Despite having returned in recent months to therapy, I still find running solo to be the best way to stretch my brain (and legs) while exploring my world, both inner and outer. It’s when I feel most able to release the leash I at times hold on my thoughts.
I’ve been reflecting, as one does this time of year, and I’ve been thinking specifically about the men I’ve loved over the years and how those relationships changed me and impacted my life. Without a doubt, each one has been unique. It seems that love, like snowflakes to go with a nearly-winter theme, is never quite the same twice. That’s probably what keeps us coming back for more – we often don’t immediately recognize it because it sneaks up on us just as often as it sweeps us off of our feet.
Some of the lasting reminders of a love affair are obvious (hello, children!) while others are only revealed cryptically to those beyond IRL friends. While there have been gifts and lessons and disappointments along the way, I’m starting to realize that the greatest impact on me from my romantic history hasn’t really been on me at all.
No, instead, it’s about how I’ve learned from each relationship, each love, how to be a better love-r the next time. I have an improved understanding of humans and how we each have our own unique needs, needs which aren’t always easily or clearly expressed. I’ve become more patient with another’s flaws because I can more clearly see my own. Instead of immediately thinking that someone’s behavior is directed at me, I’ve finally grasped that it just might be who they are without really having anything to do with me at all. I’ve certainly learned what I want from a relationship but, just as importantly, I’ve realized that being willing to learn what another wants, and finding happiness in being able to provide that to them, comes with its own measure of satisfaction.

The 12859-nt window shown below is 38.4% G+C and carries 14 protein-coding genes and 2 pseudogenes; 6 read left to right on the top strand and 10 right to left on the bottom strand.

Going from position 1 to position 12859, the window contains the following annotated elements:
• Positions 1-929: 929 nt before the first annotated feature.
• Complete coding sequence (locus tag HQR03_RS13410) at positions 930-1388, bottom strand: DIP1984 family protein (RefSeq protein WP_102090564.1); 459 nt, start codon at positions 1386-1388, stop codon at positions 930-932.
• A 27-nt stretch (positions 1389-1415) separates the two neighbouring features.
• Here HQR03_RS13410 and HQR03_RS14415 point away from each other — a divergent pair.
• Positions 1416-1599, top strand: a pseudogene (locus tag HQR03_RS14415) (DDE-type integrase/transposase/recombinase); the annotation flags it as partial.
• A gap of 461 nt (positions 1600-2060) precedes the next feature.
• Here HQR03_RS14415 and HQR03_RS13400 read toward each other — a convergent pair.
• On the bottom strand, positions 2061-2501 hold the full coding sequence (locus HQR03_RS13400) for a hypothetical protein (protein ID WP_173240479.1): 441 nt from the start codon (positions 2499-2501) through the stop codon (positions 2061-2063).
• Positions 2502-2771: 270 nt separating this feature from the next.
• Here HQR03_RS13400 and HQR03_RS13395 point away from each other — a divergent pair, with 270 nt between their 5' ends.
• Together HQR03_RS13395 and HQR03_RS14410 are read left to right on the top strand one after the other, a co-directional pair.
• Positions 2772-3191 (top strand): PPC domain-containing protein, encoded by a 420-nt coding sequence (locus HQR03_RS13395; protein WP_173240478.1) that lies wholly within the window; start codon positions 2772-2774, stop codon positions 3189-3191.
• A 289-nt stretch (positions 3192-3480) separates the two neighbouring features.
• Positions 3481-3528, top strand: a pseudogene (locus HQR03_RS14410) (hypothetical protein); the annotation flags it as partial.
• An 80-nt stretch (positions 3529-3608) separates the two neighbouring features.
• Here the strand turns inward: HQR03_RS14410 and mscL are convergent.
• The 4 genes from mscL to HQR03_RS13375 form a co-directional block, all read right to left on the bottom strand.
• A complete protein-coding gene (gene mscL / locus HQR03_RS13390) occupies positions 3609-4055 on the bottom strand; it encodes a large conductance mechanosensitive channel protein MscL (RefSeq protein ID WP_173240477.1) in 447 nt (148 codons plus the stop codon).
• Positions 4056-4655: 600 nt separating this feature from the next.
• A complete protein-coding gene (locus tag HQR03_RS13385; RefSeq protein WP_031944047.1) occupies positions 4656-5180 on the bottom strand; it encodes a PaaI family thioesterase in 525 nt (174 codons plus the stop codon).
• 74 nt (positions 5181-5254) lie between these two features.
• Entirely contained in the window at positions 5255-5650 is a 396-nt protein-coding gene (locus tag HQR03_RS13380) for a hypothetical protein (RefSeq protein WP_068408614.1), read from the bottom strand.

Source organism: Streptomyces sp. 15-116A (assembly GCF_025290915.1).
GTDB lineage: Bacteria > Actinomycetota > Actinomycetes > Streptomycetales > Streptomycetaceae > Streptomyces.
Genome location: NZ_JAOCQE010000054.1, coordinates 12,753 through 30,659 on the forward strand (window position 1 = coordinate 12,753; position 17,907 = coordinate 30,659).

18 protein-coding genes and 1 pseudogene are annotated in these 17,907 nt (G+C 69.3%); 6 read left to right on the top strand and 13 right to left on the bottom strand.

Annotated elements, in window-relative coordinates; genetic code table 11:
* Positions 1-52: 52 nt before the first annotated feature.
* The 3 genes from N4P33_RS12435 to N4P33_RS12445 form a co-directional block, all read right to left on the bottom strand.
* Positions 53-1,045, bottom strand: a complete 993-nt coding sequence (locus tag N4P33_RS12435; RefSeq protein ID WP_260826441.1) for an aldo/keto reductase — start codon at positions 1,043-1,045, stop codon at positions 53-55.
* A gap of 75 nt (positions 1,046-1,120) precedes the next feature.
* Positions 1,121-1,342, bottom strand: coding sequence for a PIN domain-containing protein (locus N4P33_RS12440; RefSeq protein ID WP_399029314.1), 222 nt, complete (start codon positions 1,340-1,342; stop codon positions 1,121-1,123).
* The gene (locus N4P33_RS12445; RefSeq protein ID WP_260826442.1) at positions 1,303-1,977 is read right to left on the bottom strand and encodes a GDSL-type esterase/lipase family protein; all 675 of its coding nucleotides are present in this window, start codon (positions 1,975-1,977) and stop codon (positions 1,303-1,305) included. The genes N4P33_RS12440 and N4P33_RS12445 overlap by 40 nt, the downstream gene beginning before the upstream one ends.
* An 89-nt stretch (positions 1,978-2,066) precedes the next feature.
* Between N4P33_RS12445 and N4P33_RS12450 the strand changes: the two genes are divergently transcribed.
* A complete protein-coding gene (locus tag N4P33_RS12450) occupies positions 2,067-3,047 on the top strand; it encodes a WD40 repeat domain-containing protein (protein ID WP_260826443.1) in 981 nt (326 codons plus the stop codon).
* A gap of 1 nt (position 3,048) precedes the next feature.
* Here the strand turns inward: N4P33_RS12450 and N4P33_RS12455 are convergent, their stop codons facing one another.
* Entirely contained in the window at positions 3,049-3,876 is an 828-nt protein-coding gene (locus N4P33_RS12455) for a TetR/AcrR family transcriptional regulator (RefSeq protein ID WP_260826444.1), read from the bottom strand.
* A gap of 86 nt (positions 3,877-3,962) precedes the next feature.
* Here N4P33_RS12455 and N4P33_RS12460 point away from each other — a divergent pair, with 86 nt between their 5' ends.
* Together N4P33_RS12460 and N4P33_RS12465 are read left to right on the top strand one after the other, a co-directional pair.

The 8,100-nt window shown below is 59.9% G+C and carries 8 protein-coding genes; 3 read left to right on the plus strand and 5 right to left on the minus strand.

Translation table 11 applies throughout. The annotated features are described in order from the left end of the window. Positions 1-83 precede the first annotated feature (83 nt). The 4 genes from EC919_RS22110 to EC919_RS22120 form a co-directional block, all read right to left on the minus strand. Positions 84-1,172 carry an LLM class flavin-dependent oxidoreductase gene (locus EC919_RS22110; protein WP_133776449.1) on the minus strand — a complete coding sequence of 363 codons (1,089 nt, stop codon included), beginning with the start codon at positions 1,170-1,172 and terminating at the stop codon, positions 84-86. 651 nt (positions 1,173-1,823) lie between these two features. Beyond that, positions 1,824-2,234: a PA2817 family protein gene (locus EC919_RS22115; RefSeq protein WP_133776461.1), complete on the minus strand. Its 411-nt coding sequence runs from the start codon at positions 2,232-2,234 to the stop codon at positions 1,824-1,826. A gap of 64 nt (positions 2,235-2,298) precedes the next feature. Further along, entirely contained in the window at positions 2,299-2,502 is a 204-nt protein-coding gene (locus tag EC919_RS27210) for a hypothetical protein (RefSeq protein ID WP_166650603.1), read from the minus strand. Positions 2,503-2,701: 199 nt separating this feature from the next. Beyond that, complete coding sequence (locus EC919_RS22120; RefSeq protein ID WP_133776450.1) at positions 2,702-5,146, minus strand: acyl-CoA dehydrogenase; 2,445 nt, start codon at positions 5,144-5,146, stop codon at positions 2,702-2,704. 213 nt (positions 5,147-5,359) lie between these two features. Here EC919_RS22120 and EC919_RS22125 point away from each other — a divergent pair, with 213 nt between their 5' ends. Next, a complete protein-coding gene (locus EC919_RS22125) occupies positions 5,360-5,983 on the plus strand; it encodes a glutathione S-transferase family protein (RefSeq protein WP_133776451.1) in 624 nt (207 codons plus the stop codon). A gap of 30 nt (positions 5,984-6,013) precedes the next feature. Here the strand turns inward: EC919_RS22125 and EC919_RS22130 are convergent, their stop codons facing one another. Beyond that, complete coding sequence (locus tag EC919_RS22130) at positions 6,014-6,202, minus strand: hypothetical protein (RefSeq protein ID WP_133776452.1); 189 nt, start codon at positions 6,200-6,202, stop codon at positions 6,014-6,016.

Being someone’s girlfriend, partner, wife or lover has maximized my capacity to fill those roles. Understanding that love doesn’t necessarily come with a guarantee of happily ever after can be daunting, but knowing that there’s always another chance to be the best love-r you’ve ever been is its own reward. I’ll just keep trying. How about you?